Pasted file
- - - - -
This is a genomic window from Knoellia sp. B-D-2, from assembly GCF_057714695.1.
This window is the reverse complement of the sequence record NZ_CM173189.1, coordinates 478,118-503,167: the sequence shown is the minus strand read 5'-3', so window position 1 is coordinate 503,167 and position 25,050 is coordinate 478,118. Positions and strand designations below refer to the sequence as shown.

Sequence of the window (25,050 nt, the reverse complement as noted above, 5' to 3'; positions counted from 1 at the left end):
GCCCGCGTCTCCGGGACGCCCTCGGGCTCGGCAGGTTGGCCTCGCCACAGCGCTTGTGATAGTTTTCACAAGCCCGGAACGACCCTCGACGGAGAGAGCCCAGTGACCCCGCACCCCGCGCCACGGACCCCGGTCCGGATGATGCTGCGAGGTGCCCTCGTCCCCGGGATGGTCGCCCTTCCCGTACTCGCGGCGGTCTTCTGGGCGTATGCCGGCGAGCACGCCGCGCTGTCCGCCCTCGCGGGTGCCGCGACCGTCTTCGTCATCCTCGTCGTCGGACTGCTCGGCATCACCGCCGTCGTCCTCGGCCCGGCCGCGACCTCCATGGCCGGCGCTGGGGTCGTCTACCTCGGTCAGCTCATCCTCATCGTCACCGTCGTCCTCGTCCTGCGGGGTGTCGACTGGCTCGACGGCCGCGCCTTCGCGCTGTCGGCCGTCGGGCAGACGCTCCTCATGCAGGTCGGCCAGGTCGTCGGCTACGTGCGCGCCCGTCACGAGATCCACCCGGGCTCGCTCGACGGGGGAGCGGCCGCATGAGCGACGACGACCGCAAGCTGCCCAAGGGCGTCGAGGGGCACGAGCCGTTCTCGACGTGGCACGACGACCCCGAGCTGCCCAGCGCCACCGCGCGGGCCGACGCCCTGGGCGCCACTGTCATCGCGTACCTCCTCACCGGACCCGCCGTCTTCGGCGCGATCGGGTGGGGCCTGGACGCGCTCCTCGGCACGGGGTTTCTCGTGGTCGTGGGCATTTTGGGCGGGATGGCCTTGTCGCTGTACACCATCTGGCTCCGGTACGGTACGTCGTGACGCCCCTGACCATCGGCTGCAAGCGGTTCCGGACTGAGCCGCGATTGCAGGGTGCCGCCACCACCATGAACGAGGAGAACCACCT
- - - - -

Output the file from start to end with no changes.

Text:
This is a genomic window from Knoellia sp. B-D-2, from assembly GCF_057714695.1.
This window is the reverse complement of the sequence record NZ_CM173189.1, coordinates 478,118-503,167: the sequence shown is the minus strand read 5'-3', so window position 1 is coordinate 503,167 and position 25,050 is coordinate 478,118. Positions and strand designations below refer to the sequence as shown.

Sequence of the window (25,050 nt, the reverse complement as noted above, 5' to 3'; positions counted from 1 at the left end):
GCCCGCGTCTCCGGGACGCCCTCGGGCTCGGCAGGTTGGCCTCGCCACAGCGCTTGTGATAGTTTTCACAAGCCCGGAACGACCCTCGACGGAGAGAGCCCAGTGACCCCGCACCCCGCGCCACGGACCCCGGTCCGGATGATGCTGCGAGGTGCCCTCGTCCCCGGGATGGTCGCCCTTCCCGTACTCGCGGCGGTCTTCTGGGCGTATGCCGGCGAGCACGCCGCGCTGTCCGCCCTCGCGGGTGCCGCGACCGTCTTCGTCATCCTCGTCGTCGGACTGCTCGGCATCACCGCCGTCGTCCTCGGCCCGGCCGCGACCTCCATGGCCGGCGCTGGGGTCGTCTACCTCGGTCAGCTCATCCTCATCGTCACCGTCGTCCTCGTCCTGCGGGGTGTCGACTGGCTCGACGGCCGCGCCTTCGCGCTGTCGGCCGTCGGGCAGACGCTCCTCATGCAGGTCGGCCAGGTCGTCGGCTACGTGCGCGCCCGTCACGAGATCCACCCGGGCTCGCTCGACGGGGGAGCGGCCGCATGAGCGACGACGACCGCAAGCTGCCCAAGGGCGTCGAGGGGCACGAGCCGTTCTCGACGTGGCACGACGACCCCGAGCTGCCCAGCGCCACCGCGCGGGCCGACGCCCTGGGCGCCACTGTCATCGCGTACCTCCTCACCGGACCCGCCGTCTTCGGCGCGATCGGGTGGGGCCTGGACGCGCTCCTCGGCACGGGGTTTCTCGTGGTCGTGGGCATTTTGGGCGGGATGGCCTTGTCGCTGTACACCATCTGGCTCCGGTACGGTACGTCGTGACGCCCCTGACCATCGGCTGCAAGCGGTTCCGGACTGAGCCGCGATTGCAGGGTGCCGCCACCACCATGAACGAGGAGAACCACCT